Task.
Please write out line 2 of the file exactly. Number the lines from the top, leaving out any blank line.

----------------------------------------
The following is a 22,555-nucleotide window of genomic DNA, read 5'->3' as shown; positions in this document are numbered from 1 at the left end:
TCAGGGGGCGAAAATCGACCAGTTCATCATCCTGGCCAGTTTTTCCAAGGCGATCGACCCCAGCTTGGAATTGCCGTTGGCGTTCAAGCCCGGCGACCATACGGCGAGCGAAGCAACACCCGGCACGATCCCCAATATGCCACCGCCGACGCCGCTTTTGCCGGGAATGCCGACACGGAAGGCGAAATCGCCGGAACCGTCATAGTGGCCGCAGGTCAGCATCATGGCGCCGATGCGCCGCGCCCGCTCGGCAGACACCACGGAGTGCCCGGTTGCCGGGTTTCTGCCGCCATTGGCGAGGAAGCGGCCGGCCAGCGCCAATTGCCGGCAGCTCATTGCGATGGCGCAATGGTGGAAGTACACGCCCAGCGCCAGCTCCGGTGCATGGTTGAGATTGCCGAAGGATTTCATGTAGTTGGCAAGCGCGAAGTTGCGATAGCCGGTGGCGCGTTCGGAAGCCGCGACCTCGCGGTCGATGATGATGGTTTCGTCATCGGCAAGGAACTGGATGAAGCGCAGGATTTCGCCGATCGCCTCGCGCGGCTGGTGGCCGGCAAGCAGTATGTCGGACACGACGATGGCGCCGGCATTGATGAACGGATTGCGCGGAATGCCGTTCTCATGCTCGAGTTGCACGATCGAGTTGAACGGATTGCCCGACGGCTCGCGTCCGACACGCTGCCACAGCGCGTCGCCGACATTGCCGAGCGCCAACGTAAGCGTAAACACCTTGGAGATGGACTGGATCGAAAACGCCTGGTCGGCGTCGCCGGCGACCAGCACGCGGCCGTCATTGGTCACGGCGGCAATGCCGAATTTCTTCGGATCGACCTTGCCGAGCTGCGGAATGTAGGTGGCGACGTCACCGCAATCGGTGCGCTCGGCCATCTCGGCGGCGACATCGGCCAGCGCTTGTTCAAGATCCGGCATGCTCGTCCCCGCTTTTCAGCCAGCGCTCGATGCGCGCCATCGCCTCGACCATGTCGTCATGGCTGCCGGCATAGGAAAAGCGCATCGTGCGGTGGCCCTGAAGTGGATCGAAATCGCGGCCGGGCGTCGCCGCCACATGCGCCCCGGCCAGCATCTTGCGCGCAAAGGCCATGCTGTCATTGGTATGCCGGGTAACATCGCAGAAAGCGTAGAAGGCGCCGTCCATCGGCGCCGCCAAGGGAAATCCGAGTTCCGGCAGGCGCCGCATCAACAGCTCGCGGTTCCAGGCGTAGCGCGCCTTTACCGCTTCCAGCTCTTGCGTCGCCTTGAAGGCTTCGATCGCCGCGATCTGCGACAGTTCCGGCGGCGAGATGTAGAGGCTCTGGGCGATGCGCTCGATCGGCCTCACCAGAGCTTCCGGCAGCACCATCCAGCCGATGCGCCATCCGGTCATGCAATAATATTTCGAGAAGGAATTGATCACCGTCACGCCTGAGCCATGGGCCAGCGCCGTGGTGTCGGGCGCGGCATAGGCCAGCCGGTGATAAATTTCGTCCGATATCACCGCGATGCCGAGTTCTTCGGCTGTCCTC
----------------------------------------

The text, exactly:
TCAGGGGGCGAAAATCGACCAGTTCATCATCCTGGCCAGTTTTTCCAAGGCGATCGACCCCAGCTTGGAATTGCCGTTGGCGTTCAAGCCCGGCGACCATACGGCGAGCGAAGCAACACCCGGCACGATCCCCAATATGCCACCGCCGACGCCGCTTTTGCCGGGAATGCCGACACGGAAGGCGAAATCGCCGGAACCGTCATAGTGGCCGCAGGTCAGCATCATGGCGCCGATGCGCCGCGCCCGCTCGGCAGACACCACGGAGTGCCCGGTTGCCGGGTTTCTGCCGCCATTGGCGAGGAAGCGGCCGGCCAGCGCCAATTGCCGGCAGCTCATTGCGATGGCGCAATGGTGGAAGTACACGCCCAGCGCCAGCTCCGGTGCATGGTTGAGATTGCCGAAGGATTTCATGTAGTTGGCAAGCGCGAAGTTGCGATAGCCGGTGGCGCGTTCGGAAGCCGCGACCTCGCGGTCGATGATGATGGTTTCGTCATCGGCAAGGAACTGGATGAAGCGCAGGATTTCGCCGATCGCCTCGCGCGGCTGGTGGCCGGCAAGCAGTATGTCGGACACGACGATGGCGCCGGCATTGATGAACGGATTGCGCGGAATGCCGTTCTCATGCTCGAGTTGCACGATCGAGTTGAACGGATTGCCCGACGGCTCGCGTCCGACACGCTGCCACAGCGCGTCGCCGACATTGCCGAGCGCCAACGTAAGCGTAAACACCTTGGAGATGGACTGGATCGAAAACGCCTGGTCGGCGTCGCCGGCGACCAGCACGCGGCCGTCATTGGTCACGGCGGCAATGCCGAATTTCTTCGGATCGACCTTGCCGAGCTGCGGAATGTAGGTGGCGACGTCACCGCAATCGGTGCGCTCGGCCATCTCGGCGGCGACATCGGCCAGCGCTTGTTCAAGATCCGGCATGCTCGTCCCCGCTTTTCAGCCAGCGCTCGATGCGCGCCATCGCCTCGACCATGTCGTCATGGCTGCCGGCATAGGAAAAGCGCATCGTGCGGTGGCCCTGAAGTGGATCGAAATCGCGGCCGGGCGTCGCCGCCACATGCGCCCCGGCCAGCATCTTGCGCGCAAAGGCCATGCTGTCATTGGTATGCCGGGTAACATCGCAGAAAGCGTAGAAGGCGCCGTCCATCGGCGCCGCCAAGGGAAATCCGAGTTCCGGCAGGCGCCGCATCAACAGCTCGCGGTTCCAGGCGTAGCGCGCCTTTACCGCTTCCAGCTCTTGCGTCGCCTTGAAGGCTTCGATCGCCGCGATCTGCGACAGTTCCGGCGGCGAGATGTAGAGGCTCTGGGCGATGCGCTCGATCGGCCTCACCAGAGCTTCCGGCAGCACCATCCAGCCGATGCGCCATCCGGTCATGCAATAATATTTCGAGAAGGAATTGATCACCGTCACGCCTGAGCCATGGGCCAGCGCCGTGGTGTCGGGCGCGGCATAGGCCAGCCGGTGATAAATTTCGTCCGATATCACCGCGATGCCGAGTTCTTCGGCTGTCCTC